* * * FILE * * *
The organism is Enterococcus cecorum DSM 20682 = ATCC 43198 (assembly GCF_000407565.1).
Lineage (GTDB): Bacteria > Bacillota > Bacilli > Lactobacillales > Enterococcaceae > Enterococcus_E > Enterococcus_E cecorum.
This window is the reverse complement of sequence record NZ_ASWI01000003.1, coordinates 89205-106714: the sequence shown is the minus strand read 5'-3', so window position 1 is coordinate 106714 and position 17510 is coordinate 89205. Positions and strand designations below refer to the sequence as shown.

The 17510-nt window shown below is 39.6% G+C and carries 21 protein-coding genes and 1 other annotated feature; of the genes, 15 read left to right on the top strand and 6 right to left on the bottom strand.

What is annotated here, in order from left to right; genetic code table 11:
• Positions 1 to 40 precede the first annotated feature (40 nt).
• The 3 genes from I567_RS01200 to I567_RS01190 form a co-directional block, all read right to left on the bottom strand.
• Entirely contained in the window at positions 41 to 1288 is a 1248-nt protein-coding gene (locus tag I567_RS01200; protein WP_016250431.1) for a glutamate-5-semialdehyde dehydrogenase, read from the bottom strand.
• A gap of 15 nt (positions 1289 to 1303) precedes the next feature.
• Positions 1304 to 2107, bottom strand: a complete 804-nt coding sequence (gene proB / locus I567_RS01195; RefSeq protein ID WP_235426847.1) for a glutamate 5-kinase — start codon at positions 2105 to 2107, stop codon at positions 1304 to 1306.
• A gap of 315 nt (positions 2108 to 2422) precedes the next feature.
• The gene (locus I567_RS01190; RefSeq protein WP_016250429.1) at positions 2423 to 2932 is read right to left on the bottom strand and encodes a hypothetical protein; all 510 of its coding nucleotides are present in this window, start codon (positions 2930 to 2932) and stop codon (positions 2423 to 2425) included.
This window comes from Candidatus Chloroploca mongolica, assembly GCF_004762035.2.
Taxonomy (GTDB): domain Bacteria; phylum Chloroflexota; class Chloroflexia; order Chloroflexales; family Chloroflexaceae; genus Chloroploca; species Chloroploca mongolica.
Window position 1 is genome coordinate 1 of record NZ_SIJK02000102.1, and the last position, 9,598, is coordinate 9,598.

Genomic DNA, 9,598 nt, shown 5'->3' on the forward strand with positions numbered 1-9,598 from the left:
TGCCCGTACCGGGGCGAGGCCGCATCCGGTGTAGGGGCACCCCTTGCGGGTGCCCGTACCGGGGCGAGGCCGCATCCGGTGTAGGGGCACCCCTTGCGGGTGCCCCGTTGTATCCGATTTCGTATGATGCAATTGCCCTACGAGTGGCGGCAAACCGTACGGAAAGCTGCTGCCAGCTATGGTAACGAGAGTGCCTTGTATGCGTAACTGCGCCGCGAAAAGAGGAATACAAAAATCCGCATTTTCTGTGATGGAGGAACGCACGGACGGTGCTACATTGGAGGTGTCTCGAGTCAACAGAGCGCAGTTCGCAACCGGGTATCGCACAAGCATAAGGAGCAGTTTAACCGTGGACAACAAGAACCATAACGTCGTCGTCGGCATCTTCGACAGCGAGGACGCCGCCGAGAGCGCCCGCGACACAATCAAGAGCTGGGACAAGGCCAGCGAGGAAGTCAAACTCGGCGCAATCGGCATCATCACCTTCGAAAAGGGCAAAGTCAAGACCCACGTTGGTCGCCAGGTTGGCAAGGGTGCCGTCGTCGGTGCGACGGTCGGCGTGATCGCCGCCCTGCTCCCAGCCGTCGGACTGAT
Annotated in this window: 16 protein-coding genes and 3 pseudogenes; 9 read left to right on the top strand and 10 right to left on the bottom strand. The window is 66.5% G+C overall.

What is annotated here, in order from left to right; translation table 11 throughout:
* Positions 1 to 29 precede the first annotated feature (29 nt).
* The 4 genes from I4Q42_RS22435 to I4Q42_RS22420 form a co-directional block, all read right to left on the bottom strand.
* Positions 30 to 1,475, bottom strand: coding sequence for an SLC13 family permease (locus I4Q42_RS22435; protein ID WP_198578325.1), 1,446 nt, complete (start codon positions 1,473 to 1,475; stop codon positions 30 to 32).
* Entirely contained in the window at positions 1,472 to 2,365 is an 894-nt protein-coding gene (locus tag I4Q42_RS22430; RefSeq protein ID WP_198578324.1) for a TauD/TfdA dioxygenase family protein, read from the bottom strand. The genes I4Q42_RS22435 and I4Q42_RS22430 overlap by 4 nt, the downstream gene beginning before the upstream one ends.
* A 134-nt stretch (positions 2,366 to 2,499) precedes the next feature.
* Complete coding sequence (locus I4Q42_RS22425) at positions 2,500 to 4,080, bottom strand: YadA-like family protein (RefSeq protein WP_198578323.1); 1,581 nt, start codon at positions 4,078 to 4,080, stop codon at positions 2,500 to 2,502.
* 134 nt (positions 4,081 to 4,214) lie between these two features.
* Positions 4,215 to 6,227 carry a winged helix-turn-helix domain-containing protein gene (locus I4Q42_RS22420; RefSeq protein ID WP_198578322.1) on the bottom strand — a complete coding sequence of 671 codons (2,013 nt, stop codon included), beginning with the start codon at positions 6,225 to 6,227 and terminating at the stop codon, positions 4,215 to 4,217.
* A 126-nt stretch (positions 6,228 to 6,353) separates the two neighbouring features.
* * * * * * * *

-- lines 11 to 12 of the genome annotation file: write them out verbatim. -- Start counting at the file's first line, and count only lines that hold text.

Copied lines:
• A gap of 315 nt (positions 2108 to 2422) precedes the next feature.
• The gene (locus I567_RS01190; RefSeq protein WP_016250429.1) at positions 2423 to 2932 is read right to left on the bottom strand and encodes a hypothetical protein; all 510 of its coding nucleotides are present in this window, start codon (positions 2930 to 2932) and stop codon (positions 2423 to 2425) included.